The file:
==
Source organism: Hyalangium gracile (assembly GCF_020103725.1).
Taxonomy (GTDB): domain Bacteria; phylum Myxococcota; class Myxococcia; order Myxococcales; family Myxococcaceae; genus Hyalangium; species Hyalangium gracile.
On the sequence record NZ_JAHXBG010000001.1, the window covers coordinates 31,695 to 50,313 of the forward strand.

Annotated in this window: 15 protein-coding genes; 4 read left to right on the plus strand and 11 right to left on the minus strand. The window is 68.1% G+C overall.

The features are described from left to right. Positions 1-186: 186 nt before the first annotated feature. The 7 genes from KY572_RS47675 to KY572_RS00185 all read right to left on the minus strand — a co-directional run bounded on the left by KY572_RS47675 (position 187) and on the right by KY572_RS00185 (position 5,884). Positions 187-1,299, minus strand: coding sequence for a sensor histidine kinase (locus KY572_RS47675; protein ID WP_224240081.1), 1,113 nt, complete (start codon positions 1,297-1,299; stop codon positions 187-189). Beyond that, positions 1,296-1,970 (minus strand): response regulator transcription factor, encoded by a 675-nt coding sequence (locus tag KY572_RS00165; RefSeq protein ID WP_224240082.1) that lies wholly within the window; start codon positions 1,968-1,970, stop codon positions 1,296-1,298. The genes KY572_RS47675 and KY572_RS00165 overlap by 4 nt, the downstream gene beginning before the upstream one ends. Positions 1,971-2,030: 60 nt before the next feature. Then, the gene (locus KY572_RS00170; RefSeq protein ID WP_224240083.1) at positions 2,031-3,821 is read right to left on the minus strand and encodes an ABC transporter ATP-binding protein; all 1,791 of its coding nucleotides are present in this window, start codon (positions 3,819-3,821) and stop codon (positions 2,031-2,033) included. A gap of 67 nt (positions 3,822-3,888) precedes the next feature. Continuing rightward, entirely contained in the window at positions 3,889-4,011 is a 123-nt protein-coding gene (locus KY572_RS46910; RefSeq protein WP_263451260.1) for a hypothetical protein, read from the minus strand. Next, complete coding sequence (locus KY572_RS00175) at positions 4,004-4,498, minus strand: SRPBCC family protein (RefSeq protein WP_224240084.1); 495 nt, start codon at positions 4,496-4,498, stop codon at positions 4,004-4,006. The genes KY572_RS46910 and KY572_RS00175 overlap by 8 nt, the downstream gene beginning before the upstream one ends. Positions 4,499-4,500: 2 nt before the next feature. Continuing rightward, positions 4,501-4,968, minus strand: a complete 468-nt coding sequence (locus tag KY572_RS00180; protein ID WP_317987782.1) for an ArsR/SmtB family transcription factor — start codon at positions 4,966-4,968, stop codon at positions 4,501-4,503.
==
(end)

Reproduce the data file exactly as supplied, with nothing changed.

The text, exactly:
Source organism: Hyalangium gracile (assembly GCF_020103725.1).
Taxonomy (GTDB): domain Bacteria; phylum Myxococcota; class Myxococcia; order Myxococcales; family Myxococcaceae; genus Hyalangium; species Hyalangium gracile.
On the sequence record NZ_JAHXBG010000001.1, the window covers coordinates 31,695 to 50,313 of the forward strand.

Annotated in this window: 15 protein-coding genes; 4 read left to right on the plus strand and 11 right to left on the minus strand. The window is 68.1% G+C overall.

The features are described from left to right. Positions 1-186: 186 nt before the first annotated feature. The 7 genes from KY572_RS47675 to KY572_RS00185 all read right to left on the minus strand — a co-directional run bounded on the left by KY572_RS47675 (position 187) and on the right by KY572_RS00185 (position 5,884). Positions 187-1,299, minus strand: coding sequence for a sensor histidine kinase (locus KY572_RS47675; protein ID WP_224240081.1), 1,113 nt, complete (start codon positions 1,297-1,299; stop codon positions 187-189). Beyond that, positions 1,296-1,970 (minus strand): response regulator transcription factor, encoded by a 675-nt coding sequence (locus tag KY572_RS00165; RefSeq protein ID WP_224240082.1) that lies wholly within the window; start codon positions 1,968-1,970, stop codon positions 1,296-1,298. The genes KY572_RS47675 and KY572_RS00165 overlap by 4 nt, the downstream gene beginning before the upstream one ends. Positions 1,971-2,030: 60 nt before the next feature. Then, the gene (locus KY572_RS00170; RefSeq protein ID WP_224240083.1) at positions 2,031-3,821 is read right to left on the minus strand and encodes an ABC transporter ATP-binding protein; all 1,791 of its coding nucleotides are present in this window, start codon (positions 3,819-3,821) and stop codon (positions 2,031-2,033) included. A gap of 67 nt (positions 3,822-3,888) precedes the next feature. Continuing rightward, entirely contained in the window at positions 3,889-4,011 is a 123-nt protein-coding gene (locus KY572_RS46910; RefSeq protein WP_263451260.1) for a hypothetical protein, read from the minus strand. Next, complete coding sequence (locus KY572_RS00175) at positions 4,004-4,498, minus strand: SRPBCC family protein (RefSeq protein WP_224240084.1); 495 nt, start codon at positions 4,496-4,498, stop codon at positions 4,004-4,006. The genes KY572_RS46910 and KY572_RS00175 overlap by 8 nt, the downstream gene beginning before the upstream one ends. Positions 4,499-4,500: 2 nt before the next feature. Continuing rightward, positions 4,501-4,968, minus strand: a complete 468-nt coding sequence (locus tag KY572_RS00180; protein ID WP_317987782.1) for an ArsR/SmtB family transcription factor — start codon at positions 4,966-4,968, stop codon at positions 4,501-4,503.